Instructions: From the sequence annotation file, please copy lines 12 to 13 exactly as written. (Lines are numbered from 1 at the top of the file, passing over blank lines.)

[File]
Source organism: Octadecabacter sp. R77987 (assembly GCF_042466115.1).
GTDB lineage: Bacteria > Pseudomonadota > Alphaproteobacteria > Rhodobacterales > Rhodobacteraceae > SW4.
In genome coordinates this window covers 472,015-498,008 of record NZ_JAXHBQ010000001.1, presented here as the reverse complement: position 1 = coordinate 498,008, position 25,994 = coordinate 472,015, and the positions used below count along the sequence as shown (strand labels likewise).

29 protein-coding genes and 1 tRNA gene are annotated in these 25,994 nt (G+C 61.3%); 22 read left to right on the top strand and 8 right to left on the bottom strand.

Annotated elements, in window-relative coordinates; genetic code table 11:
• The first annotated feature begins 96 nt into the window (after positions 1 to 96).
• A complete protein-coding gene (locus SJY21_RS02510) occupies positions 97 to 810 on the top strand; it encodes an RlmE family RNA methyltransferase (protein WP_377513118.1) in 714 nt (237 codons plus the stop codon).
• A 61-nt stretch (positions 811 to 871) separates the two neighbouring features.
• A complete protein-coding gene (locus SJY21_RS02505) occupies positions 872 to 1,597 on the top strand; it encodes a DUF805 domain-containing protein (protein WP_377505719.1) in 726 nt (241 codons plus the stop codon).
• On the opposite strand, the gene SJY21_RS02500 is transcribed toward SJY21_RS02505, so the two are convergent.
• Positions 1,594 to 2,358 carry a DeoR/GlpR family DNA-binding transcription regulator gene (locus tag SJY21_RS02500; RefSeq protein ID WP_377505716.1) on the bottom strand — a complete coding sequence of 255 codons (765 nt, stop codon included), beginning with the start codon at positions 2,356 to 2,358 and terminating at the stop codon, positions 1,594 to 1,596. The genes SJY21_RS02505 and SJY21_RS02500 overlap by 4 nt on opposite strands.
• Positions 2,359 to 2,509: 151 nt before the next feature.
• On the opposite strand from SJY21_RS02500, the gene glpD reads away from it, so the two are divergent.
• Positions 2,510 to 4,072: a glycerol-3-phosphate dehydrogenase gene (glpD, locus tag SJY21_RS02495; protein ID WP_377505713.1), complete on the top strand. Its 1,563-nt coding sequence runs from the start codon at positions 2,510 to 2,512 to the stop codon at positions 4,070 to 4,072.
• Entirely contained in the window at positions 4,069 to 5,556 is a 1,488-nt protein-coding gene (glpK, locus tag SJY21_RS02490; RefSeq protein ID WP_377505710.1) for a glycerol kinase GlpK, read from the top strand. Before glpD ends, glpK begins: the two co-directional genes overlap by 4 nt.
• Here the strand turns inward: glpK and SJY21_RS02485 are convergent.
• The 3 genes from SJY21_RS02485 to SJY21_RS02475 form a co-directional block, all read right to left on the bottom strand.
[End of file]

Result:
• Positions 2,359 to 2,509: 151 nt before the next feature.
• On the opposite strand from SJY21_RS02500, the gene glpD reads away from it, so the two are divergent.